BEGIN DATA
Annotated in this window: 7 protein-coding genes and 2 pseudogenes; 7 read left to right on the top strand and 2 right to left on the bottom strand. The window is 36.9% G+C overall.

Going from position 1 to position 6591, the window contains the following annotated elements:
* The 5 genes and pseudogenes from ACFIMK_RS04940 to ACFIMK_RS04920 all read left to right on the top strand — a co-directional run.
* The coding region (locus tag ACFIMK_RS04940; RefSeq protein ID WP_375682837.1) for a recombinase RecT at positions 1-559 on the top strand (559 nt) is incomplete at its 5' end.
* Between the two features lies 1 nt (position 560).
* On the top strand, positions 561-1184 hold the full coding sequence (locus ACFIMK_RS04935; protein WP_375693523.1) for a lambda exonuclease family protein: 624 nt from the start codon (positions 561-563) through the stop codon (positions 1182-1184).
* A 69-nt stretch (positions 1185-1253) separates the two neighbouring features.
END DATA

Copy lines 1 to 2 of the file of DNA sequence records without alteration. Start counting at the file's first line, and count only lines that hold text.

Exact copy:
Annotated in this window: 7 protein-coding genes and 2 pseudogenes; 7 read left to right on the top strand and 2 right to left on the bottom strand. The window is 36.9% G+C overall.

Going from position 1 to position 6591, the window contains the following annotated elements: